2 Foolproof Methods for Cleaning Your Shower Drains

DIY Tips for Cleaning Your Shower Drains-1

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As a mother of a 7-month-old, my weekends usually consist of changing diapers, getting drooled on, and tons of playtime. Recently, however, I had to step away from the excitement and into my cleaning apron.

Before becoming a mom, I wouldn’t have given natural cleaners a second thought. Moms who only fed their kids organic foods and used homemade cleaners lived far away from me. Now? Things are different: I’ve become one of those women I once despised—and I love it.

If you’re like me, cleaning your shower drain is not first on the list of your home cleaning projects. It’s hardly a pleasant place to start. Before the baby, a quick spray of the strongest Clorox concoction or drowning the drain with Draino was usually my go-to fix for the shower drain. However, a recent shower drain clog had me experimenting with different DIY cleaning solutions.

Below are two DIY tips for cleaning your shower drains that worked best with my shower drain. It’s important to remember that every drain is different, and that repeating methods is not uncommon to get an effective clean. These methods can be used to unclog your shower drains or to simply spruce up a slow-flowing drain. Apart from leaving your bathroom smelling wonderful for days, going green with cleaners offers many advantages: They are perfectly safe around children and they don’t harm the environment, which means your household breathes fresh air even when you’re cleaning. But one of the best perks of natural DIY cleaners is that they tend to be way cheaper than their toxic counterparts because they consist of ingredients found in your everyday pantry.

1. Baking Soda and Vinegar

First, pour a pot of boiling hot water down your shower drain. Then, add about a ½ cup of baking soda directly into the drain. Let it sit for 5-10 minutes before pouring a mixture of ½ cup vinegar and one cup of very hot water on top. To keep the reaction below the drain surface, cover the drain with a drain plug. If you don’t have a drain plug, a thick cloth will work just fine. Have the covered mixture sit for another 5-10 minutes. You’ll want to give it a final flush with a second pot of boiling water. Your shower drain should be smelling fresh and doing its job just fine.

The baking soda and hot water drain-cleaning solution works because it loosens the grim found at the bottom of your shower drain. The explosive chemical reaction with the vinegar jolts and diminishes all the sludge, which is what makes this method easy to mimic.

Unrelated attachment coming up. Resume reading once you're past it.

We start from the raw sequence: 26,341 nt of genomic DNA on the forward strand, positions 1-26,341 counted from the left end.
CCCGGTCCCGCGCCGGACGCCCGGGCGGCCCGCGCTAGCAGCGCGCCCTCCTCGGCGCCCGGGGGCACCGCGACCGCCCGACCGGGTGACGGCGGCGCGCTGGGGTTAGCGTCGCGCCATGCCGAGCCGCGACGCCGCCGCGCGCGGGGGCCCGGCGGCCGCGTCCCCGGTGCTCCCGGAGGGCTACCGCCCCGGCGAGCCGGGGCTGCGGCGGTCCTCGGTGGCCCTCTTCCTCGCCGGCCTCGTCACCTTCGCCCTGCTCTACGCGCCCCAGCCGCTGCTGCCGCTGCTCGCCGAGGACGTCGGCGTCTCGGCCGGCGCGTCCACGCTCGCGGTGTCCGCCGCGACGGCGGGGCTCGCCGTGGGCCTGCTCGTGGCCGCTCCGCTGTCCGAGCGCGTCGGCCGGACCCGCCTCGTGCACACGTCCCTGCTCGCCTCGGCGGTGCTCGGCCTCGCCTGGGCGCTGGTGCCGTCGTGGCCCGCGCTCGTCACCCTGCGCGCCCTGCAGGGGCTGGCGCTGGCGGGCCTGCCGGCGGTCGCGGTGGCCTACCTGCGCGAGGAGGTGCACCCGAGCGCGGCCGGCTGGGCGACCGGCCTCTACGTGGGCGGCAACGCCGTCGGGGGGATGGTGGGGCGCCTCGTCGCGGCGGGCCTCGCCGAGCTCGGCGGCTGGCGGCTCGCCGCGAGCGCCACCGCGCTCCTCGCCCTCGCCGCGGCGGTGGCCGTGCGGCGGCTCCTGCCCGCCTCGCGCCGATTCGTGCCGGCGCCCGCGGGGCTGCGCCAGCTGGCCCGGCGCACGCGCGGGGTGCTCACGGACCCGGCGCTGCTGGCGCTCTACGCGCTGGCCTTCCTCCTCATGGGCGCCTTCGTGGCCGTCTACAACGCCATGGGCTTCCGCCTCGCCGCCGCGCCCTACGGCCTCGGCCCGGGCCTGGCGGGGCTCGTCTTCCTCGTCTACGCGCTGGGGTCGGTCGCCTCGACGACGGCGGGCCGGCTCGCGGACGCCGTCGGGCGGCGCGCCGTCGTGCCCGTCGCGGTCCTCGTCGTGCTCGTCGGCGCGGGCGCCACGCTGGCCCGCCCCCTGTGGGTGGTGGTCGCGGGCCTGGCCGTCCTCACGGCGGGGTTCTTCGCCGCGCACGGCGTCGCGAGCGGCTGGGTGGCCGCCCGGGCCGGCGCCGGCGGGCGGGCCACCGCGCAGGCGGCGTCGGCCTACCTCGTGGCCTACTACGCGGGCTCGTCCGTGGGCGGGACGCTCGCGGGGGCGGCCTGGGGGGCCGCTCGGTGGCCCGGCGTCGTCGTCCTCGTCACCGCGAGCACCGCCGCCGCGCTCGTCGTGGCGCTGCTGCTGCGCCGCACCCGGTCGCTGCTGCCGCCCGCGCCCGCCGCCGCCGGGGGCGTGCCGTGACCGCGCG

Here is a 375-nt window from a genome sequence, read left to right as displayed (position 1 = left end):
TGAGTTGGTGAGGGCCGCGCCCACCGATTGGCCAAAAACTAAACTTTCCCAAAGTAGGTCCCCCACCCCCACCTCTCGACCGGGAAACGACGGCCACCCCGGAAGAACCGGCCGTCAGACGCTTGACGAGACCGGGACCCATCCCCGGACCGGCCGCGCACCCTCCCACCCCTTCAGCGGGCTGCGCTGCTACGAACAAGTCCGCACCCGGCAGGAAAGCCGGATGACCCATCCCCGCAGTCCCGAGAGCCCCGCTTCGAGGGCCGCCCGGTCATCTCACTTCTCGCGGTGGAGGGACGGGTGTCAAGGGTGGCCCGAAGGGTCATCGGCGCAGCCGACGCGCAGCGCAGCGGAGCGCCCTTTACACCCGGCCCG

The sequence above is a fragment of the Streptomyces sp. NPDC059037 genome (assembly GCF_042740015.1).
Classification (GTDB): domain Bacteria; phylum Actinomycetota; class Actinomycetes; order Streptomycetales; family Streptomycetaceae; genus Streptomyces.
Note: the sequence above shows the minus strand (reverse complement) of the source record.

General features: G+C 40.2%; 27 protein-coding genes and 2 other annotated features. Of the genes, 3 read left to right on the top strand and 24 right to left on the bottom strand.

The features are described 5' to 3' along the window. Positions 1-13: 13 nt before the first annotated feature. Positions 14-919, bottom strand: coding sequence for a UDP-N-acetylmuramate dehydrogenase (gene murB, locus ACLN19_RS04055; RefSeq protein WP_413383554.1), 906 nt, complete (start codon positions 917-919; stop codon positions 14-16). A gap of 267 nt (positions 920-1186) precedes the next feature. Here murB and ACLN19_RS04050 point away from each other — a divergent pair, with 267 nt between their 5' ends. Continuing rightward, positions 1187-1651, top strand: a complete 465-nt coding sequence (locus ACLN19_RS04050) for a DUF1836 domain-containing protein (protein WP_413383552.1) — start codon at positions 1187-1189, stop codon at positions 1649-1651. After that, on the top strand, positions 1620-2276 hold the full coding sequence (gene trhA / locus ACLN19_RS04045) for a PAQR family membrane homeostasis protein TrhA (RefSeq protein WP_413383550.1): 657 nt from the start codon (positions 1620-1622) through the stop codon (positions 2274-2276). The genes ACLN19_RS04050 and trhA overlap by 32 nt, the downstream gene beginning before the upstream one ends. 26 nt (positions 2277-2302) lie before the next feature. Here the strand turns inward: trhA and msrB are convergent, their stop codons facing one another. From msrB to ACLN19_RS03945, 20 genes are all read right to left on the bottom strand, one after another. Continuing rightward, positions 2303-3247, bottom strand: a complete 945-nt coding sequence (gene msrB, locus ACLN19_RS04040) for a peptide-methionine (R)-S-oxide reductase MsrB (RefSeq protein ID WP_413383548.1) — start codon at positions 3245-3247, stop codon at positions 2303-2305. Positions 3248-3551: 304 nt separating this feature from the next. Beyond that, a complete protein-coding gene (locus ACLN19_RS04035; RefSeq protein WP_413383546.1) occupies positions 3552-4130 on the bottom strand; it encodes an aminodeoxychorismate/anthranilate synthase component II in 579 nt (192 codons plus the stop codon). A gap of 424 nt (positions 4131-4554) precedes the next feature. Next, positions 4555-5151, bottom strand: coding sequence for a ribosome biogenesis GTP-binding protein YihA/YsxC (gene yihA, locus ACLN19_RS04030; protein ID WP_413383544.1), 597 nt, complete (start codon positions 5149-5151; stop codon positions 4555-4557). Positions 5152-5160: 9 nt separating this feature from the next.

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2. A Wire Hanger and Antibacterial Cleaner

For tougher clogs, try this method of cleaning your shower drains. Here’s what you’ll need:

  • Waterproof gloves
  • Plastic bag
  • Paper towel
  • Antibacterial spray household cleaner
  • Wire coat hanger
  • Phillips or flat-head screw driver
  • Needle-nose and cutting pliers
  • Boiling water

Remove the shower drain cover. Be mindful of the screws and don’t let them fall down the drain. Using your rubber gloves, rid the drain cover of any accumulated hair or gunk buildup. Antibacterial spray comes in handy when wiping and disinfecting the cover. Bend a metal coat hanger so that the hanger portion forms a hook. This is a great way to fish out any clumps of slimy hair that mightbe clogging your shower drain. With the old plastic grocery bag acting as your catch-all for the mess, quickly tie the bag shut when all of the gunk is gone to help contain the odor.

Next, having the baking soda, vinegar and rag ready, pour the baking soda down the shower drain.Then, add the vinegar then immediately plug the shower drain with the rag. The baking soda and vinegar will react together to form a bubbling brew that the rag can contain, and you’ll want to wait about 20-30 minutes for a tougher clog. Use this time to boil a scorching hot pot of water. Once you remove the rag, slowly pour all the water down the drain. Watch out for the steam.

Run clear water from the shower to test if the drain is running clear. If not, go ahead and repeat this process. If the odor persists even after the second attempt, the clog may be farther down the pipe, requiring the use of a sewer snake. If you’re not interested in proceeding further, then it’s time to call in the pros.

For both tactics, don’t forget to open your windows to have your bathroom air out.

Conclusion

With a bit of patience, finding the right natural cleaners can result in many positive and cheap projects. It’s also important to realize that DIY projects can become overwhelming, but when you find one that works for you and your family, you’ll be using it for years. The best part? They cost little to nothing to purchase, or might even be found in your everyday pantry.

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